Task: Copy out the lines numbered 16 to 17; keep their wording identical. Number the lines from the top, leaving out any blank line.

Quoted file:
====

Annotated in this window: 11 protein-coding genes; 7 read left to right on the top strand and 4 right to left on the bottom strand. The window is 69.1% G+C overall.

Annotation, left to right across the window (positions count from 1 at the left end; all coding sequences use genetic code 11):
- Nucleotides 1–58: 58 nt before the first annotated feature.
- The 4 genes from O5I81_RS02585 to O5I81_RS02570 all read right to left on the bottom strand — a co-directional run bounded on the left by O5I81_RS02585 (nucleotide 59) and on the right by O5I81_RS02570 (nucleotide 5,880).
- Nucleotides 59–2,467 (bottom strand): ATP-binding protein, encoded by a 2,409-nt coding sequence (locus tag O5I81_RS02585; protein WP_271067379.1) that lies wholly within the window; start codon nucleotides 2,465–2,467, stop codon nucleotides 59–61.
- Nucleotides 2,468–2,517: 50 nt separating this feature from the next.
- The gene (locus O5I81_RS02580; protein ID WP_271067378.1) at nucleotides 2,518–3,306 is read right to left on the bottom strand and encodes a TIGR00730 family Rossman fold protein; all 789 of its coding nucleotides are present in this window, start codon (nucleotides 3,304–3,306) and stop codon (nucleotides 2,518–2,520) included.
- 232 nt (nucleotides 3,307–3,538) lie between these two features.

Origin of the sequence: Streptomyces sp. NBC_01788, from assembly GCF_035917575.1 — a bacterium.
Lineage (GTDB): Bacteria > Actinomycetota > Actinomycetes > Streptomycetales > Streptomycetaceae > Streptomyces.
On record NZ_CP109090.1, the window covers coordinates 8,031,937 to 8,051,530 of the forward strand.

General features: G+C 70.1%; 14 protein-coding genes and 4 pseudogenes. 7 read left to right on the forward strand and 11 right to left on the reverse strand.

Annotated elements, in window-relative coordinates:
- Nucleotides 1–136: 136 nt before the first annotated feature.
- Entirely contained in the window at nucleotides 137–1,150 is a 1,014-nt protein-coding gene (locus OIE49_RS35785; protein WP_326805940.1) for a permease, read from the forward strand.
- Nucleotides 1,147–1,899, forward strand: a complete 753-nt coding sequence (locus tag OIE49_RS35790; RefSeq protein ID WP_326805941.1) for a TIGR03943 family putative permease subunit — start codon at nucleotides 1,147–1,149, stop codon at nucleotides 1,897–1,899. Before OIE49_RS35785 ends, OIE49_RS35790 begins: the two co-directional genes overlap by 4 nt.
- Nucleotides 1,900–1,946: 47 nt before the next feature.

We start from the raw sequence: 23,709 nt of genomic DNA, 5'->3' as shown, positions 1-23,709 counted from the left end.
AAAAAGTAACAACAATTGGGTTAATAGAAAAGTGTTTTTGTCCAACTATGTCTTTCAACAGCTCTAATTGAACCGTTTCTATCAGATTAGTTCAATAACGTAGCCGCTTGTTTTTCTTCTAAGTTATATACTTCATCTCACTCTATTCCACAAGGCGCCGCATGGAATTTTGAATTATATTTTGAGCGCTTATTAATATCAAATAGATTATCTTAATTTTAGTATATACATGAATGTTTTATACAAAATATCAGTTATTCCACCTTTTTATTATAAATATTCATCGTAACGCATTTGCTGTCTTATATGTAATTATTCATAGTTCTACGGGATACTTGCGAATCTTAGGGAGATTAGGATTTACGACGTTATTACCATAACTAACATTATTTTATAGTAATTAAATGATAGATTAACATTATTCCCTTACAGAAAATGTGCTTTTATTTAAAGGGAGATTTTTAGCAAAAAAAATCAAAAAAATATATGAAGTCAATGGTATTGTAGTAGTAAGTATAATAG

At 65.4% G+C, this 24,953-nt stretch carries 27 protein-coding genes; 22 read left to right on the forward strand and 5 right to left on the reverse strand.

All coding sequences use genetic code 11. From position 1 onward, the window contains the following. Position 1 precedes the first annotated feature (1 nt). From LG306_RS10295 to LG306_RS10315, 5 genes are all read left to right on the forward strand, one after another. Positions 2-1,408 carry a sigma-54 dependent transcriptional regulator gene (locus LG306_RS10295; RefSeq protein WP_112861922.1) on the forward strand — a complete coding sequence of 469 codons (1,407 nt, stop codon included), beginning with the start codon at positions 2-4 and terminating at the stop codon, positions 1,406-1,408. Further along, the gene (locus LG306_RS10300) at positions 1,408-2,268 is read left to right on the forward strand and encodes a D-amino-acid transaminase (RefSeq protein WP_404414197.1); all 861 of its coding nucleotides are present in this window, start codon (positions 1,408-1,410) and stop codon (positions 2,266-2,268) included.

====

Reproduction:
- Nucleotides 1,147–1,899, forward strand: a complete 753-nt coding sequence (locus tag OIE49_RS35790; RefSeq protein ID WP_326805941.1) for a TIGR03943 family putative permease subunit — start codon at nucleotides 1,147–1,149, stop codon at nucleotides 1,897–1,899. Before OIE49_RS35785 ends, OIE49_RS35790 begins: the two co-directional genes overlap by 4 nt.
- Nucleotides 1,900–1,946: 47 nt before the next feature.